Day 98 and we are living in a state of continuous flux and terrible unknowing as the virus storms through communities causing endless havoc and devastation. 10.5 million reported cases worldwide and 511,000 deaths to date. And as the numbers continue to rise we witness, in stark relief, the light and dark sides of human behaviour, acts of shining selflessness particularly those medical professionals who are risking their own lives to care for the sick and the appalling rapaciousness of politicians. Today I learned that the US have purchased all the supplies, that is all the stocks in the world —if we are to believe the Guardian source —of the one steroid drug that is offering a treatment that can save lives. How incredibly selfish and inconsiderate. What is wrong with the Republican government and its idiot fake president whose stupid, inept management of the pandemic has caused endless suffering, death and hardship. When will this end? And what will be left at the conclusion?
We are so very fortunate to be living in New Zealand at this time led by a brilliant Prime Minister, Jacinda Ardern who took decisive action so early in the pandemic, when there were very few cases and then managed to contain the spread of the virus and stop community transmission. Still I think to myself. Amazing. Good woman. We must never forget that the sense of freedom we are enjoying now is a direct result of those actions. I believe we are the only country in the world to currently be in such an enviable position. But though the relief is sweet we can not escape the wider economic and social consequences of this catastrophe. Nobody is immune to the trail of disaster. Here in New Zealand, in order to ensure our continued safety we must cut ourselves off from the rest of the world and float adrift. This means a halt in tourism and brings with it an eerie sense of being alone.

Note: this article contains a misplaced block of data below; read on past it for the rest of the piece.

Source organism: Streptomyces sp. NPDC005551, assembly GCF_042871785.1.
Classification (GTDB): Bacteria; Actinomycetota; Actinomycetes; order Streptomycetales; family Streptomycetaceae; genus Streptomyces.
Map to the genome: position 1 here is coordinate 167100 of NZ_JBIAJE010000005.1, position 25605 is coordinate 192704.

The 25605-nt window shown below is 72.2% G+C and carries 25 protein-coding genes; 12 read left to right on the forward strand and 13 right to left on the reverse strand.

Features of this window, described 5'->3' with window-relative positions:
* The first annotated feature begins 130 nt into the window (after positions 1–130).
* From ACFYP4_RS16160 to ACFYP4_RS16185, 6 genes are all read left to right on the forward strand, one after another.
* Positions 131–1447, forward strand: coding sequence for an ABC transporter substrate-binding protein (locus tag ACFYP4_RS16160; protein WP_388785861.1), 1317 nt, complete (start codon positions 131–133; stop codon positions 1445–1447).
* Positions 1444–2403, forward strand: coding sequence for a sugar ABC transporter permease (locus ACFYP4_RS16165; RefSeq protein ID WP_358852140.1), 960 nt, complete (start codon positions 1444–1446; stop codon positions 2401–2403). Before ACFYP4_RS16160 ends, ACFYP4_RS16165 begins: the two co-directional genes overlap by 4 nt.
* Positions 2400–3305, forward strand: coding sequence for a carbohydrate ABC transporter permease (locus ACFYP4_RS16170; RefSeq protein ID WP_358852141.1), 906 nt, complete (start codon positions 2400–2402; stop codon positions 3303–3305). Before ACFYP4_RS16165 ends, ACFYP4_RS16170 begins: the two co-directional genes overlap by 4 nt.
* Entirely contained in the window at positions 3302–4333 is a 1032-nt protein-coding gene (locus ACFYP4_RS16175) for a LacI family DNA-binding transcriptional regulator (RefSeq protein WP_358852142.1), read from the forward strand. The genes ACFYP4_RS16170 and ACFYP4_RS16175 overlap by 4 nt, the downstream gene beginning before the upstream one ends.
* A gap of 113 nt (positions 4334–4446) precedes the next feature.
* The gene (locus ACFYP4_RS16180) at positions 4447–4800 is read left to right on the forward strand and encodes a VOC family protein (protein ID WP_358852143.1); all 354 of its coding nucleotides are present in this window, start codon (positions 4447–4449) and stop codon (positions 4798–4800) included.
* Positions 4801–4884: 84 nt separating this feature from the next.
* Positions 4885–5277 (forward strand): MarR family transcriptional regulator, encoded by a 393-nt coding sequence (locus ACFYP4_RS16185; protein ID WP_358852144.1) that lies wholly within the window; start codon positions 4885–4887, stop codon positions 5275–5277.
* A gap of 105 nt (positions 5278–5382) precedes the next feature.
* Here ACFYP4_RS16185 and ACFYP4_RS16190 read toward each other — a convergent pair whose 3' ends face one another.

When I travelled to Christchurch a week ago the thing that troubled me was the silence in the departure halls, the emptiness of spaces that normally pulsed with life. It was only kiwis travelling and while it is essential that people support the economy in this way our domestic spending is a drop in the ocean and will surely be insufficient to ensure the continuing viability of airlines and businesses built around tourism. Only a month ago we hoped we might have an open trans-Tasman bubble very soon and that a steady flow or travellers back and forth would sustain the tourism industry, but the brief breach in our own border, when two infected people raced through the country carrying Covid-19 with them, and then the recent alarming rise of cases in Melbourne have shattered that possibility for the time being. Soon after our lapse Scott Morrison squelched the idea of opening the bubble anytime soon. And now the feeling is mutual on this side of the Tasman as we read with dismay and concern about the fate of Victorians living in the identified suburb hotspots who must now return to a state of lockdown. This is serious for businesses just getting back on their feet and harsh on public morale as well. Journeying back into lockdown must feel like a backward step bringing with it dreaded restrictions on movement and more anxiety.